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Jammin' : Jam on Roast

July 29, 1993|JEAN T. BARRETT | Barrett is a free-lance writer based in Los Angeles. and

When most Americans hear the word chutney , they think of a spiced mango compote, subtitled Major Grey's, which is invariably served with curry. In India, though, chatni properly applies to an endless variety of freshly made salsas, more likely to be sour than sweet. And even the sweet condiment English-speaking people call chutney--its correct Indian name is kasundi-- is a much broader category than most of us realize, encompassing a vast range of spicy relishes made from fruits, vinegar and sugar.

The British have the right idea. Of the 120-odd recipes in "Jams, Pickles and Chutneys" (Charles Letts & Co. Limited; London: 1991), 31 are for chutney (that is, kasundi ), ranging from apple, tomato and mint chutney to a rhubarb version. There's even one made with curried parsnips.

Parsnips notwithstanding, I am an unabashed lover of chutney. I know of very few dishes that cannot be enhanced with a dollop of the stuff. Even a lowly grilled cheese sandwich takes on a rakish air if you spread a bit of chutney on the cheese before grilling.

According to Toussaint-Samat's "A History of Food" (Blackwell Publishers: 1992), an Englishman first began importing the exotic Indian condiment to London in the late 1800s. It quickly became fashionable. Just as quickly, British home cooks began adapting the recipe to feature the fruits and foodstuffs that were available in England. Now, it must be said, most recipes for homemade chutney bear only a passing resemblance to the condiments served with authentic Indian cuisine.

The great virtue of chutney is that it's not at all tricky to make. Peeling and chopping are the only toils involved, and often a food processor can make short work of the chopping. Chutney cooks on the stove for a long time, but it needs little attention. And you can play around with the recipe, omitting raisins, doubling the quantity or adding spices or chile peppers if you prefer a more fiery version.

The one caution is to maintain the original proportion of vinegar to fruit. Using too little vinegar can cause spoilage. When it is cooking, the chutney mixture may smell and taste overly vinegary, but that is because the vinegar flavors are volatile under heat and seem more pronounced. Once a chutney has been allowed to mellow for a month or so, the vinegar flavors soften to a gently acidic tang.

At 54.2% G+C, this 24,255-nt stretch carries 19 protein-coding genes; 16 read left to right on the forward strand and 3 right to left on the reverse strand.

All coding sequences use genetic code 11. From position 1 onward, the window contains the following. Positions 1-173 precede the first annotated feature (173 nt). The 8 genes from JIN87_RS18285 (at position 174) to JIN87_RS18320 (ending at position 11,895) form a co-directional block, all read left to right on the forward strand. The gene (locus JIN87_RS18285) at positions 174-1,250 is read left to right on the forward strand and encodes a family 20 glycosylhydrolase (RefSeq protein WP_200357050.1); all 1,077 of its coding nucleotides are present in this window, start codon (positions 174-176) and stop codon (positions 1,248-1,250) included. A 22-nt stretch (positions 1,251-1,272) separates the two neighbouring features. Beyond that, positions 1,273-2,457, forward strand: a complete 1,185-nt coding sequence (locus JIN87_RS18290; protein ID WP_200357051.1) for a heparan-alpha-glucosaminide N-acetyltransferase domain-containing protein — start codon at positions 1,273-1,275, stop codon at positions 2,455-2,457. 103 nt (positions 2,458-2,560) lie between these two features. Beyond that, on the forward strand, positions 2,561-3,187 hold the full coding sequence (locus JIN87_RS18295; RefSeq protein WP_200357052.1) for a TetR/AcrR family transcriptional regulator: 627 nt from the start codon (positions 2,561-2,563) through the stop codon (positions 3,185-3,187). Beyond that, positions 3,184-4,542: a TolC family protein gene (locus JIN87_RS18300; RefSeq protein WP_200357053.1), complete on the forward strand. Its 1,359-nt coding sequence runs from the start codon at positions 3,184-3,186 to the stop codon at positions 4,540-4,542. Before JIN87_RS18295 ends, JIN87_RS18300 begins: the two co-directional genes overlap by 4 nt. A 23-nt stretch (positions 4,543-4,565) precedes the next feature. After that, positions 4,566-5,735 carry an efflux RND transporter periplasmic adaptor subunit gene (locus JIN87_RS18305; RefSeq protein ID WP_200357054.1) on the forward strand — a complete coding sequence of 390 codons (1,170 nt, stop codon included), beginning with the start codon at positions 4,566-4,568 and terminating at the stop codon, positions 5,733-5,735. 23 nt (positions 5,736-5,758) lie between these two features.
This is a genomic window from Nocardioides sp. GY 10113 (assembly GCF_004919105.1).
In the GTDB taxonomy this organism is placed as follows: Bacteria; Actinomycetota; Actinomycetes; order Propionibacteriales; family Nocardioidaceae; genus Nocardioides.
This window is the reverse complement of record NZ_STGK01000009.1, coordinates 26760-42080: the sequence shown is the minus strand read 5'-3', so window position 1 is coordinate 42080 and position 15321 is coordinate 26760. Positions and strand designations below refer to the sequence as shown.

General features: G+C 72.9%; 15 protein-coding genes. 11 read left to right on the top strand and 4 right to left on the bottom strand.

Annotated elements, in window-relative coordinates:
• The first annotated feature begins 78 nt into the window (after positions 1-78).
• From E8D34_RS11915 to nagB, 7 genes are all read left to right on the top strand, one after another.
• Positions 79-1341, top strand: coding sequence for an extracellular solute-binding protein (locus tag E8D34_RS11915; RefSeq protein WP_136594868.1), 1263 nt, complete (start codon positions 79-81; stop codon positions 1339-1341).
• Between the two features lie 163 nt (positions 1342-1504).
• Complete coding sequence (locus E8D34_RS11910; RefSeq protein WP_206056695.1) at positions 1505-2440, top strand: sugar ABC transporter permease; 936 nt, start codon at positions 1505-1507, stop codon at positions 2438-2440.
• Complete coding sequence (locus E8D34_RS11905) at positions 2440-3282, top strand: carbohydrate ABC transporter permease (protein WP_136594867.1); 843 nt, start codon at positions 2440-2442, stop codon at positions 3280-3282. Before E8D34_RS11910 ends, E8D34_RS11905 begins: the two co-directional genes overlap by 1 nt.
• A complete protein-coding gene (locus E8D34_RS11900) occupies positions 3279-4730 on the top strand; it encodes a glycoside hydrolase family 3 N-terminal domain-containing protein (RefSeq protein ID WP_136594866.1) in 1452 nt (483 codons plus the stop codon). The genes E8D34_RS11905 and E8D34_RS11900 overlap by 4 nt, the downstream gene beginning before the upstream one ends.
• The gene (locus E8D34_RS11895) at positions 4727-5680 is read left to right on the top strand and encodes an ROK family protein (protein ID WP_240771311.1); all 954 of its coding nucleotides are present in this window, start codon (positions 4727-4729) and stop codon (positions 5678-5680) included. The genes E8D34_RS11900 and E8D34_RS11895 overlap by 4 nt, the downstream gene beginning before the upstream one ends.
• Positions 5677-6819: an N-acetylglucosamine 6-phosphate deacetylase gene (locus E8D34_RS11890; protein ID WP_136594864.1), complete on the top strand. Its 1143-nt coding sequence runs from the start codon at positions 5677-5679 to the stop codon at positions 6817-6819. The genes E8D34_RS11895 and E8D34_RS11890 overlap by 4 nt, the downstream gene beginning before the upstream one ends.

When preparing chutney, use firm-ripe fruit without bruises or blemishes. A heavy-bottomed pan will help the chutney mixture cook evenly. Use a non-reactive pan, such as stainless steel or Calphalon, or one lined with enamel or a non-stick coating. Never make chutney in an aluminum pan or one with a chipped non-stick coating, otherwise the vinegary mixture may cause a reaction that will discolor the food.

Chutney shouldn't be rushed, but cooked slowly until it is thick; it should not be watery or drippy. After you spoon the mixture into canning jars, be sure to run a non-metallic implement, such as a narrow spatula, around the inside of the jars to release any air bubbles before sealing.

For safety, chutneys must be processed in a boiling-water bath. If you are not familiar with this canning procedure, invest in a good canning cookbook such as "Putting Food By" by Janet Greene, Ruth Hertzberg and Beatrice Vaughan (Stephen Greene Press: 1988) or Jeanne Lesem's "Preserving Today" (Knopf: 1992). The United States Department of Agriculture Extension Service offers the "Complete Guide to Home Canning," which costs $2.75. You can also send away for one of the cookbooks put out by the canning companies: Ball of Muncie, Ind., or Kerr of Chicago. If all else fails, cases of canning jars come with full instructions that should be followed to the letter.

If you're not up to canning, chutneys can also be made for immediate consumption. Just cut down the quantity of the recipe and refrigerate the chutney once it has cooled off; it will keep for a week or two.

I make chutney year-round, using whatever fruits are in ample supply. In fall and winter, I concoct a spicy-hot apple chutney and a rich brown chutney based on honeydew melon from a recipe in "The Fannie Farmer Cookbook" called Wirtabel's chutney. In spring, there are chutneys made from firm-ripe plums and peaches. During those weeks in August when the tomatoes are ripening like crazy, I cook up tomato chutney that's great with hamburgers. At the end of the season, the green tomatoes go into a wonderful, mustardy chutney.

Chutneys are particularly tasty with smoked meats--ham, sausage or pork ribs. Barbecued meats, poultry and game are also good with chutney. Of course, chutneys are delicious with Indian and Middle Eastern cooking, as well as with many Chinese and Thai dishes.

A jar of homemade chutney poured over a block of cream cheese and served with crisp crackers makes a fine hors d'oeuvre. Finger sandwiches of cream cheese and chutney are terrific for tea, or what used to be called a ladies lunch.

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